572 pages, 45 b/w illustrations
A reprint of a classical work in the Cambridge Library Collection.
Urged by his colleague Edward Forbes, Thomas Wright (1809-84) devoted himself to completing this monograph of the echinoderms ('spiny-skinned animals') of Britain's Oolitic formations. These would be referred to as Middle Jurassic by the modern geologist. This is a notable contribution, describing as it does the echinoderms following a major stratigraphic gap. In the British Isles, apart from some minor occurrences in the Permian and Lower Jurassic, echinoderms are almost entirely absent from the Lower Carboniferous (Mississippian), a period we now know to represent 150 million years. Although common and diverse elsewhere during this interval, the British Oolitic echinoderms show many changes from those of the Mississippian. Wright's two-volume monograph includes thorough descriptions and locality details, all supported by beautiful plates.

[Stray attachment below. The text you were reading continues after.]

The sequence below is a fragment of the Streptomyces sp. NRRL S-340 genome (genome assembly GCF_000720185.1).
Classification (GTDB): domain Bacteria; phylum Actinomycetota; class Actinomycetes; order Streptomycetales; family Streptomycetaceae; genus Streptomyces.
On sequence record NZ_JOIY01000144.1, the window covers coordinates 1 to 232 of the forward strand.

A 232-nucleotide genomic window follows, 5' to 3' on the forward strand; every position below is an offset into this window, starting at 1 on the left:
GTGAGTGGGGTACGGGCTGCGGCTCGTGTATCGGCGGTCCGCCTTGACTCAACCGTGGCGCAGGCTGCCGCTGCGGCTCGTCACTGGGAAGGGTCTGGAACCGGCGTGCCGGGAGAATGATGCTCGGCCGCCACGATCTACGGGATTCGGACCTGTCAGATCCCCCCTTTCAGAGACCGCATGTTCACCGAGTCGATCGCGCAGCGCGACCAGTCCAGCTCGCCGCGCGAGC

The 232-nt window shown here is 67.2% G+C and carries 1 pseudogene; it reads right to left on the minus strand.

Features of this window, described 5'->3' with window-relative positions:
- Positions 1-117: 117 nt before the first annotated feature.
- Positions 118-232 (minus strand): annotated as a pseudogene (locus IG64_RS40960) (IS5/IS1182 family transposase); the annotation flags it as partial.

Volume 1, originally published in four parts between 1857 and 1861, considers the many and varied echinoids (sea urchins) of the Middle Jurassic.
1. The Cidaridae, Hemicidaridae, and Diademadae
2. Hemipedina, Pedina, Echinidae, Glypticus, Magnotia, Polycyphus, Stomechinus, Saleniadae, Echinoconidae
3. Collyritidae, Echinobrissidae, Clypeus, Echinolampidae
4. Pygurus, nn the stratigraphical distribution of the Oolitic Echinodermata
Bibliography of the Echinodermata arranged in chronological order
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